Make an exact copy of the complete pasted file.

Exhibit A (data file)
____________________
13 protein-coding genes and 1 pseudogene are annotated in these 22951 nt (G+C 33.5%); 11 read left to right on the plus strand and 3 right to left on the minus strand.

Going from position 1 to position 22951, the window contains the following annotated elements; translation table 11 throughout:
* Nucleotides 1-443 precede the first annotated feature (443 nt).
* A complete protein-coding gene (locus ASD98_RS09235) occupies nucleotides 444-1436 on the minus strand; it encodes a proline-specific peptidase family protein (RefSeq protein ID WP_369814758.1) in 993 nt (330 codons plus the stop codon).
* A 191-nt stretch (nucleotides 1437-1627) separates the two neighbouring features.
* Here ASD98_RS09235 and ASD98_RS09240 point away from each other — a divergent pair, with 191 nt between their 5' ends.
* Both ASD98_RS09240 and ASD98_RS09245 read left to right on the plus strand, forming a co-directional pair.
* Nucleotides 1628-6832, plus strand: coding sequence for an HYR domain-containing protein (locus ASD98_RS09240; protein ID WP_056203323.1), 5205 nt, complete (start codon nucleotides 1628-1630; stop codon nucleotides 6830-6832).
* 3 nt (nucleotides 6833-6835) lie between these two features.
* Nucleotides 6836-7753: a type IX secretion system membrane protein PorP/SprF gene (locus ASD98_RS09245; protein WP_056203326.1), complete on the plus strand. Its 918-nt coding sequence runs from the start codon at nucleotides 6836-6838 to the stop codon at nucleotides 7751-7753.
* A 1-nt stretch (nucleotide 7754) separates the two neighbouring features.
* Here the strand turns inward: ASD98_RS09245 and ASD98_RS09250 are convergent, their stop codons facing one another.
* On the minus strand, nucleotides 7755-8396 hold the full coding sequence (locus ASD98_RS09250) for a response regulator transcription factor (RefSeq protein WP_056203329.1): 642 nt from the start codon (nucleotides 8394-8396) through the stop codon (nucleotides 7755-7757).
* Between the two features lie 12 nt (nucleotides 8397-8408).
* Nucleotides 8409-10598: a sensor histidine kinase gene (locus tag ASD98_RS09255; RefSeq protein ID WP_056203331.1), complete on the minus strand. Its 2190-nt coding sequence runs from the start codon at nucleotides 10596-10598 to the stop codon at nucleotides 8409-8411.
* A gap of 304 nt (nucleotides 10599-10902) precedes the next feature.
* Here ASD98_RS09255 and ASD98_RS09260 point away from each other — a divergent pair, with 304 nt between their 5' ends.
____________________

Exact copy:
13 protein-coding genes and 1 pseudogene are annotated in these 22951 nt (G+C 33.5%); 11 read left to right on the plus strand and 3 right to left on the minus strand.

Going from position 1 to position 22951, the window contains the following annotated elements; translation table 11 throughout:
* Nucleotides 1-443 precede the first annotated feature (443 nt).
* A complete protein-coding gene (locus ASD98_RS09235) occupies nucleotides 444-1436 on the minus strand; it encodes a proline-specific peptidase family protein (RefSeq protein ID WP_369814758.1) in 993 nt (330 codons plus the stop codon).
* A 191-nt stretch (nucleotides 1437-1627) separates the two neighbouring features.
* Here ASD98_RS09235 and ASD98_RS09240 point away from each other — a divergent pair, with 191 nt between their 5' ends.
* Both ASD98_RS09240 and ASD98_RS09245 read left to right on the plus strand, forming a co-directional pair.
* Nucleotides 1628-6832, plus strand: coding sequence for an HYR domain-containing protein (locus ASD98_RS09240; protein ID WP_056203323.1), 5205 nt, complete (start codon nucleotides 1628-1630; stop codon nucleotides 6830-6832).
* 3 nt (nucleotides 6833-6835) lie between these two features.
* Nucleotides 6836-7753: a type IX secretion system membrane protein PorP/SprF gene (locus ASD98_RS09245; protein WP_056203326.1), complete on the plus strand. Its 918-nt coding sequence runs from the start codon at nucleotides 6836-6838 to the stop codon at nucleotides 7751-7753.
* A 1-nt stretch (nucleotide 7754) separates the two neighbouring features.
* Here the strand turns inward: ASD98_RS09245 and ASD98_RS09250 are convergent, their stop codons facing one another.
* On the minus strand, nucleotides 7755-8396 hold the full coding sequence (locus ASD98_RS09250) for a response regulator transcription factor (RefSeq protein WP_056203329.1): 642 nt from the start codon (nucleotides 8394-8396) through the stop codon (nucleotides 7755-7757).
* Between the two features lie 12 nt (nucleotides 8397-8408).
* Nucleotides 8409-10598: a sensor histidine kinase gene (locus tag ASD98_RS09255; RefSeq protein ID WP_056203331.1), complete on the minus strand. Its 2190-nt coding sequence runs from the start codon at nucleotides 10596-10598 to the stop codon at nucleotides 8409-8411.
* A gap of 304 nt (nucleotides 10599-10902) precedes the next feature.
* Here ASD98_RS09255 and ASD98_RS09260 point away from each other — a divergent pair, with 304 nt between their 5' ends.